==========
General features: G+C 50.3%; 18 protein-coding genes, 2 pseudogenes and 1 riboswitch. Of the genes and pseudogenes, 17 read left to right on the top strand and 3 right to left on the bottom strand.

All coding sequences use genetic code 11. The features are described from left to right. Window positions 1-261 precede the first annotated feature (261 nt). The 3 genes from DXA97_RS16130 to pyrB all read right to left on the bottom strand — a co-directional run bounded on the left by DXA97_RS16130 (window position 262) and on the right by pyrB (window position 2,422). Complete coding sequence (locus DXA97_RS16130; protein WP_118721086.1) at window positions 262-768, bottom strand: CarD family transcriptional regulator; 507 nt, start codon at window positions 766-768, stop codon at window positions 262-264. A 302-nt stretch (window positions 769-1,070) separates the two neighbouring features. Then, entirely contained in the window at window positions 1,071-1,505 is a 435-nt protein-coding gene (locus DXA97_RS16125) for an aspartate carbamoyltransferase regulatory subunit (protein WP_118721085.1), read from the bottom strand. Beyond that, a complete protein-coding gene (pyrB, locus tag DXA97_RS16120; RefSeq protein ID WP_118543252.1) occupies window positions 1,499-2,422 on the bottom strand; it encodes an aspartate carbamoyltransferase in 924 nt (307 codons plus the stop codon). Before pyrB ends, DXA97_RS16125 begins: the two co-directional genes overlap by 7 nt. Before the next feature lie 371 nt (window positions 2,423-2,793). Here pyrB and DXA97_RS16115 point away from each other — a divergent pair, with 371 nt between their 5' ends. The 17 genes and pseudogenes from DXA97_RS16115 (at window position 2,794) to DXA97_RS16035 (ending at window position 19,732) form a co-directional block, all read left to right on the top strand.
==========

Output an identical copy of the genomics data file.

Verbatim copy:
General features: G+C 50.3%; 18 protein-coding genes, 2 pseudogenes and 1 riboswitch. Of the genes and pseudogenes, 17 read left to right on the top strand and 3 right to left on the bottom strand.

All coding sequences use genetic code 11. The features are described from left to right. Window positions 1-261 precede the first annotated feature (261 nt). The 3 genes from DXA97_RS16130 to pyrB all read right to left on the bottom strand — a co-directional run bounded on the left by DXA97_RS16130 (window position 262) and on the right by pyrB (window position 2,422). Complete coding sequence (locus DXA97_RS16130; protein WP_118721086.1) at window positions 262-768, bottom strand: CarD family transcriptional regulator; 507 nt, start codon at window positions 766-768, stop codon at window positions 262-264. A 302-nt stretch (window positions 769-1,070) separates the two neighbouring features. Then, entirely contained in the window at window positions 1,071-1,505 is a 435-nt protein-coding gene (locus DXA97_RS16125) for an aspartate carbamoyltransferase regulatory subunit (protein WP_118721085.1), read from the bottom strand. Beyond that, a complete protein-coding gene (pyrB, locus tag DXA97_RS16120; RefSeq protein ID WP_118543252.1) occupies window positions 1,499-2,422 on the bottom strand; it encodes an aspartate carbamoyltransferase in 924 nt (307 codons plus the stop codon). Before pyrB ends, DXA97_RS16125 begins: the two co-directional genes overlap by 7 nt. Before the next feature lie 371 nt (window positions 2,423-2,793). Here pyrB and DXA97_RS16115 point away from each other — a divergent pair, with 371 nt between their 5' ends. The 17 genes and pseudogenes from DXA97_RS16115 (at window position 2,794) to DXA97_RS16035 (ending at window position 19,732) form a co-directional block, all read left to right on the top strand.